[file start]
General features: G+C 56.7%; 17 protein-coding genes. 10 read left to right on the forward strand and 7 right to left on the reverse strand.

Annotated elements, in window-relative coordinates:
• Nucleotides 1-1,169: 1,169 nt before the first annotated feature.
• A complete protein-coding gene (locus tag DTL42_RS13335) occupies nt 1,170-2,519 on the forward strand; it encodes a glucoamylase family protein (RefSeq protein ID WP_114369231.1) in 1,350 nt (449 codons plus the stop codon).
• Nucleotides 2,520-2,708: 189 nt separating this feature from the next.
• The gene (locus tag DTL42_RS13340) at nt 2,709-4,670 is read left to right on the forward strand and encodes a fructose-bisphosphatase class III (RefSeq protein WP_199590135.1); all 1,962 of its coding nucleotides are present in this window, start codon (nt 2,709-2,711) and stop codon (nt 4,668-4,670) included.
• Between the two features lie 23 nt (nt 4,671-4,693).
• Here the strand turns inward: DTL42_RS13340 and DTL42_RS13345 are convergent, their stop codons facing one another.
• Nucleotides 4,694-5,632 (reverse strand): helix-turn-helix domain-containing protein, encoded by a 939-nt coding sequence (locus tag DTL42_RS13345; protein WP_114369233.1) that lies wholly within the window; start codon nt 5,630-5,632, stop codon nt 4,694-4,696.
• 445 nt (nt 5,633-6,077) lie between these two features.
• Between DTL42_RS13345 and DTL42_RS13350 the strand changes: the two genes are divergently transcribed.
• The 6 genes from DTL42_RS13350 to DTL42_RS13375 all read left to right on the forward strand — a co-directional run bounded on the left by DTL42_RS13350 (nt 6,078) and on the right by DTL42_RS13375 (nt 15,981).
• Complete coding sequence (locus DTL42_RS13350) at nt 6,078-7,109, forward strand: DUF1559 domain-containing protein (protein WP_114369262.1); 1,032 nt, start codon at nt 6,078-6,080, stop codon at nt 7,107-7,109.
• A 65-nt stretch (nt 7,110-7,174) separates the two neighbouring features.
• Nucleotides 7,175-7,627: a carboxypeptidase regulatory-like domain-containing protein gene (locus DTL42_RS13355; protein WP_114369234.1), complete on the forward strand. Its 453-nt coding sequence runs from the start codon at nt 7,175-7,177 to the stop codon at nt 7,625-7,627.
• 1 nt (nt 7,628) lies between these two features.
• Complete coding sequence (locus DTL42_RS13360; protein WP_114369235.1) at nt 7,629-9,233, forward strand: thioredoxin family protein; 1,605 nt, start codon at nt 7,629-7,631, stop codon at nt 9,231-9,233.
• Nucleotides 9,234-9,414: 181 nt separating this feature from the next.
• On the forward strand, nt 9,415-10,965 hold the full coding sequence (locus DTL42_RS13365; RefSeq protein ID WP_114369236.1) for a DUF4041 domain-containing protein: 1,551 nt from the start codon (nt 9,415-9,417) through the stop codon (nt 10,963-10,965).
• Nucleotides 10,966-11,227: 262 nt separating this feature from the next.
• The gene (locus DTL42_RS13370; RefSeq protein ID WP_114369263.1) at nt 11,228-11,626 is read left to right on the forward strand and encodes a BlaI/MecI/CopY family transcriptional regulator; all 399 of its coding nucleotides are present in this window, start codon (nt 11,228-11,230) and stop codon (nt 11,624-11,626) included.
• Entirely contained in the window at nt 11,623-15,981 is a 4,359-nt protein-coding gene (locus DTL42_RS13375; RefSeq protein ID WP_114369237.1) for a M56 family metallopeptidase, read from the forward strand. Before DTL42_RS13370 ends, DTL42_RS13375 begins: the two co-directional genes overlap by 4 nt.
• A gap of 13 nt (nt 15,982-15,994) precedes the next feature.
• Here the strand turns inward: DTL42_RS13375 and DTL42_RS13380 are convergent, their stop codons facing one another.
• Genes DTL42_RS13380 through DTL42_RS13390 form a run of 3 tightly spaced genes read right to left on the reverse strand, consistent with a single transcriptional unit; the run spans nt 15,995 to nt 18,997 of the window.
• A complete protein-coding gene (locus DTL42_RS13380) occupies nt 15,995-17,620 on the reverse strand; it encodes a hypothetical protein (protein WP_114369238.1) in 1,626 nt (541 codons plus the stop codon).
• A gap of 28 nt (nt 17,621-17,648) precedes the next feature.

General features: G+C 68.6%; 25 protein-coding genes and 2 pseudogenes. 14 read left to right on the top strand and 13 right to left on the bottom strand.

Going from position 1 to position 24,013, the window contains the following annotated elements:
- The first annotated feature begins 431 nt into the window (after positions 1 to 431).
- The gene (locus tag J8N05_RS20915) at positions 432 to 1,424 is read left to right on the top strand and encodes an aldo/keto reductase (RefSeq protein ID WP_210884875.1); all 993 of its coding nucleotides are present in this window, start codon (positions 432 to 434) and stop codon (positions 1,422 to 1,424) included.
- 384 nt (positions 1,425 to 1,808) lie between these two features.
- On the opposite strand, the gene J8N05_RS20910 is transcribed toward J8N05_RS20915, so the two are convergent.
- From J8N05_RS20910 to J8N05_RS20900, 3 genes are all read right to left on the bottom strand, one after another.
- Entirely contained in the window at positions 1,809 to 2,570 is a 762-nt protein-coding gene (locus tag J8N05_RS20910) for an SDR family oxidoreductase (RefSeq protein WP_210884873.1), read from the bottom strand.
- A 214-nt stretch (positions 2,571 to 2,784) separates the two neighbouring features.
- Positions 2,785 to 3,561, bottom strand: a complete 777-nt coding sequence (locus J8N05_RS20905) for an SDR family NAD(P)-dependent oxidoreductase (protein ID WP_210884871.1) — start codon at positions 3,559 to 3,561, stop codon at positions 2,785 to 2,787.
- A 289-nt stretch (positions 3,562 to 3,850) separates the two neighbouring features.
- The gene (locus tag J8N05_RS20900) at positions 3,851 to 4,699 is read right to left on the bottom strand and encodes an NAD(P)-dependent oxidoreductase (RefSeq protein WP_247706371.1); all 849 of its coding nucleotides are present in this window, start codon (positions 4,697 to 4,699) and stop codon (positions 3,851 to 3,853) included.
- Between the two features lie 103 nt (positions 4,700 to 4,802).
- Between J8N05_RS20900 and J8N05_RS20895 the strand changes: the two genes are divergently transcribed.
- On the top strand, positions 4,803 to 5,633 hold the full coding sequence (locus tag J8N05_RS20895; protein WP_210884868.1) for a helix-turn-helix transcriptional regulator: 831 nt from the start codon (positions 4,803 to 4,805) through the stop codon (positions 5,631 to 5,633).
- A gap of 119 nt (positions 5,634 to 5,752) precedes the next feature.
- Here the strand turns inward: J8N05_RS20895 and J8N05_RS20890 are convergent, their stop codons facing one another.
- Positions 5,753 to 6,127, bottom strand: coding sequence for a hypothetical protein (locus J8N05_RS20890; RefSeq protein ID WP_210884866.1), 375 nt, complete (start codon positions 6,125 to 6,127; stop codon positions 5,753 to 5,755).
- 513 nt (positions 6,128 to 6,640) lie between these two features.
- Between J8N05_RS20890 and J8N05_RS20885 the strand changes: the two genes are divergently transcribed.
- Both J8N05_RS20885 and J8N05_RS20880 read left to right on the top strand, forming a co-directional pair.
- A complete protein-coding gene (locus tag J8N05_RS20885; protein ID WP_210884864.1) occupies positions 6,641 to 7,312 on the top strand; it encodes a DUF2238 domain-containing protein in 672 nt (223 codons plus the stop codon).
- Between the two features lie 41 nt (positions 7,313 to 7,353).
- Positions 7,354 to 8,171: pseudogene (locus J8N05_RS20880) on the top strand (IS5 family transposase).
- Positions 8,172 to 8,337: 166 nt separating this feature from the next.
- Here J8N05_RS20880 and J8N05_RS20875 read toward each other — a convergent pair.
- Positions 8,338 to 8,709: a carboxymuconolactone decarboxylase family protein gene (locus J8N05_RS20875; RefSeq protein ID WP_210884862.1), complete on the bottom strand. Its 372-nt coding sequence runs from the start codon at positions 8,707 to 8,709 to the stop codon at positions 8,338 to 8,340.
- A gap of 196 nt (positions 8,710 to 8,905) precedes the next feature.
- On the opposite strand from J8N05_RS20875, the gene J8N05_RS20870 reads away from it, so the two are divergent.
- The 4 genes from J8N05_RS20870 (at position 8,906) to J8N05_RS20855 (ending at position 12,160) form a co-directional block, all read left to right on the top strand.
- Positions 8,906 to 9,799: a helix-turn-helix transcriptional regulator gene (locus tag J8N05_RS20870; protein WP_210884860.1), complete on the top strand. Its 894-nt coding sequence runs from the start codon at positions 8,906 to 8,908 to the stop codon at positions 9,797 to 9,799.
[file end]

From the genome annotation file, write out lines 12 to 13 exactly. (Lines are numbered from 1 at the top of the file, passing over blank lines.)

• The 6 genes from DTL42_RS13350 to DTL42_RS13375 all read left to right on the forward strand — a co-directional run bounded on the left by DTL42_RS13350 (nt 6,078) and on the right by DTL42_RS13375 (nt 15,981).
• Complete coding sequence (locus DTL42_RS13350) at nt 6,078-7,109, forward strand: DUF1559 domain-containing protein (protein WP_114369262.1); 1,032 nt, start codon at nt 6,078-6,080, stop codon at nt 7,107-7,109.